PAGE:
Over the last few decades, the green movement has gained considerable traction. As I have grown up, the need to adhere to sustainable practices has become more apparent and I have had to adjust my daily routines and way of thinking. I studied for my degree in Politics and International Relations in pursuit of knowledge that would equip me to deal with environmental challenges further down the line. I began recycling relentlessly, and I no longer eat meat. Now, at Fairforce, I work within a community that converts green thinking into green action; a community where individuals and businesses do well by doing good.
Most of us are acutely aware that protecting the environment is a big deal, but successfully juggling the needs of yourself, your business, and the earth may seem like a daunting task. However, with some clever thinking and a supportive green community, excelling in all three areas is absolutely achievable. At Fairforce, the growth of businesses, personal networks, and the planet are inextricably linked so that no-one has to make the impossible choice between competitiveness and sustainability.
Not only that, being environmentally conscious can be brilliant for business. How?
1. Increased efficiency means lower costs
Making eco-friendly choices such as updating technology to newer, greener alternatives can improve efficiency in the long run, slashing costs and boosting profit. For example, by changing its packaging and reducing plastic waste, Coca-Cola saved an eye-watering $90 billion. Sustainability doesn’t have to be expensive – quite the opposite.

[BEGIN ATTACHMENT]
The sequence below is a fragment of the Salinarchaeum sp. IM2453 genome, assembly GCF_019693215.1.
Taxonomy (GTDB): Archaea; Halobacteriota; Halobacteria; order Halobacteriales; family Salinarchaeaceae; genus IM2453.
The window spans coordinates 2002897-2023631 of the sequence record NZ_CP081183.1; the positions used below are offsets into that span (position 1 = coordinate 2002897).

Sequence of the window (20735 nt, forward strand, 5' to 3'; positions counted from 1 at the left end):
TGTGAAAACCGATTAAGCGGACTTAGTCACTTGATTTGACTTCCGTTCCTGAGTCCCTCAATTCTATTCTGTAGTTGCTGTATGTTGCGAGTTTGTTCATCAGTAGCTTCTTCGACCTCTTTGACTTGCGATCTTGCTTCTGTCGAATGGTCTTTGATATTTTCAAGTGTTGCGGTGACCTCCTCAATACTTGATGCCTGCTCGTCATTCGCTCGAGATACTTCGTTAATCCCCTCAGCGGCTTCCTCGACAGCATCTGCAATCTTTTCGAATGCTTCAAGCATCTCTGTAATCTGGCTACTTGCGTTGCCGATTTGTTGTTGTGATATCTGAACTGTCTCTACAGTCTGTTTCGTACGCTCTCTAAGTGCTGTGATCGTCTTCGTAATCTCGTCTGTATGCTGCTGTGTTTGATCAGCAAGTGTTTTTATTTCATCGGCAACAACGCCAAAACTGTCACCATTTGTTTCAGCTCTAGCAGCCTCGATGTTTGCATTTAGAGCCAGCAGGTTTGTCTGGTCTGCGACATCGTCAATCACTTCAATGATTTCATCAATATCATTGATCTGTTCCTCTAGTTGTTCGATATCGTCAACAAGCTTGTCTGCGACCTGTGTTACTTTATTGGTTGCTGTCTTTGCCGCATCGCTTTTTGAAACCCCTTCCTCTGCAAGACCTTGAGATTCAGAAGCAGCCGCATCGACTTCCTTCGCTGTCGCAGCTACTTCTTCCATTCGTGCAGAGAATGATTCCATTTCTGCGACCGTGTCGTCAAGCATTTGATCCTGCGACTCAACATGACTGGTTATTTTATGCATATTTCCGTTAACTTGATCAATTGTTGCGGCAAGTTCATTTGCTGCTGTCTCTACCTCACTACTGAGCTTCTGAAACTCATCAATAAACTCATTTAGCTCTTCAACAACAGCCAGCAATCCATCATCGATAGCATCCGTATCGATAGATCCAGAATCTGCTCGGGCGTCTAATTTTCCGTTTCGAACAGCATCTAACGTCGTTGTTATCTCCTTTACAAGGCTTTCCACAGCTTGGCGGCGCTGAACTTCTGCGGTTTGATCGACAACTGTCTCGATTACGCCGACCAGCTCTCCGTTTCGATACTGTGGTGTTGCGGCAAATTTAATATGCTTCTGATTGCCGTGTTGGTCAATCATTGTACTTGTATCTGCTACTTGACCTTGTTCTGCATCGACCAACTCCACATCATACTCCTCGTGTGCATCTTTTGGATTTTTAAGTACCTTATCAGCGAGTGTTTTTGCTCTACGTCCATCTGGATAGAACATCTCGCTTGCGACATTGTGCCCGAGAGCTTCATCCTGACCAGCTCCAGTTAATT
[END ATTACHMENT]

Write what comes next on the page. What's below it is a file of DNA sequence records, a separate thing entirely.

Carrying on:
2. Being green attracts the best and brightest talent
Businesses are powered by great minds. Right now, climate change is one of the biggest threats to our world and is concerning an increasing number of people. This means that an employer’s stance on issues such as the environment can actually have considerable influence on the appeal of a job. In fact, 64% of millennials won’t take a job if a company doesn’t have strong corporate social or environmental commitments.
3. Sustainability can help achieve a competitive advantage
Unsustainable practices might not only alienate potential employees, but consumers and investors, too. Environmental issues are so pressing that 55% of consumers would spend more cash on products and services provided by sustainable companies. If that isn’t convincing enough, nearly half of investors say that they won’t invest in a company with a record of poor sustainability performance. Going green is increasingly becoming viewed as a benefit, not a burden.
At Fairforce, everyone does well by doing good. If that sounds like the kind of community you want to be a part of, join us!